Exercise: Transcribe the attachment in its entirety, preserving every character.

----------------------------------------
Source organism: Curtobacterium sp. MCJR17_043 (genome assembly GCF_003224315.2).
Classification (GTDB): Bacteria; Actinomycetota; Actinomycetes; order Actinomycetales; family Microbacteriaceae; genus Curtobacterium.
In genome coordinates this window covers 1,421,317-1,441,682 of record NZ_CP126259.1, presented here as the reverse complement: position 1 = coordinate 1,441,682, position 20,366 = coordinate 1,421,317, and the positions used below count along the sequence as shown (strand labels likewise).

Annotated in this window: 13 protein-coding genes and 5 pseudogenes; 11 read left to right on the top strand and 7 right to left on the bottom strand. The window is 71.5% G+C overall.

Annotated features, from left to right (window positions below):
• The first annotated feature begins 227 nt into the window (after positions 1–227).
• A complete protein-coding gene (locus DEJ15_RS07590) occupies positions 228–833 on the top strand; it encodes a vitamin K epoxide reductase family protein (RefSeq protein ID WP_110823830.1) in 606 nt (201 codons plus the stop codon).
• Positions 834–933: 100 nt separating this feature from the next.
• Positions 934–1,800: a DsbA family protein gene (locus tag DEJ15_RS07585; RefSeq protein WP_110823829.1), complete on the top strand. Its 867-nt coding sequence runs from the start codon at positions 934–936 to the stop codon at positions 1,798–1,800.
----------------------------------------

Source organism: Curtobacterium sp. MCJR17_043 (genome assembly GCF_003224315.2).
Classification (GTDB): Bacteria; Actinomycetota; Actinomycetes; order Actinomycetales; family Microbacteriaceae; genus Curtobacterium.
In genome coordinates this window covers 1,421,317-1,441,682 of record NZ_CP126259.1, presented here as the reverse complement: position 1 = coordinate 1,441,682, position 20,366 = coordinate 1,421,317, and the positions used below count along the sequence as shown (strand labels likewise).

Annotated in this window: 13 protein-coding genes and 5 pseudogenes; 11 read left to right on the top strand and 7 right to left on the bottom strand. The window is 71.5% G+C overall.

Annotated features, from left to right (window positions below):
• The first annotated feature begins 227 nt into the window (after positions 1–227).
• A complete protein-coding gene (locus DEJ15_RS07590) occupies positions 228–833 on the top strand; it encodes a vitamin K epoxide reductase family protein (RefSeq protein ID WP_110823830.1) in 606 nt (201 codons plus the stop codon).
• Positions 834–933: 100 nt separating this feature from the next.
• Positions 934–1,800: a DsbA family protein gene (locus tag DEJ15_RS07585; RefSeq protein WP_110823829.1), complete on the top strand. Its 867-nt coding sequence runs from the start codon at positions 934–936 to the stop codon at positions 1,798–1,800.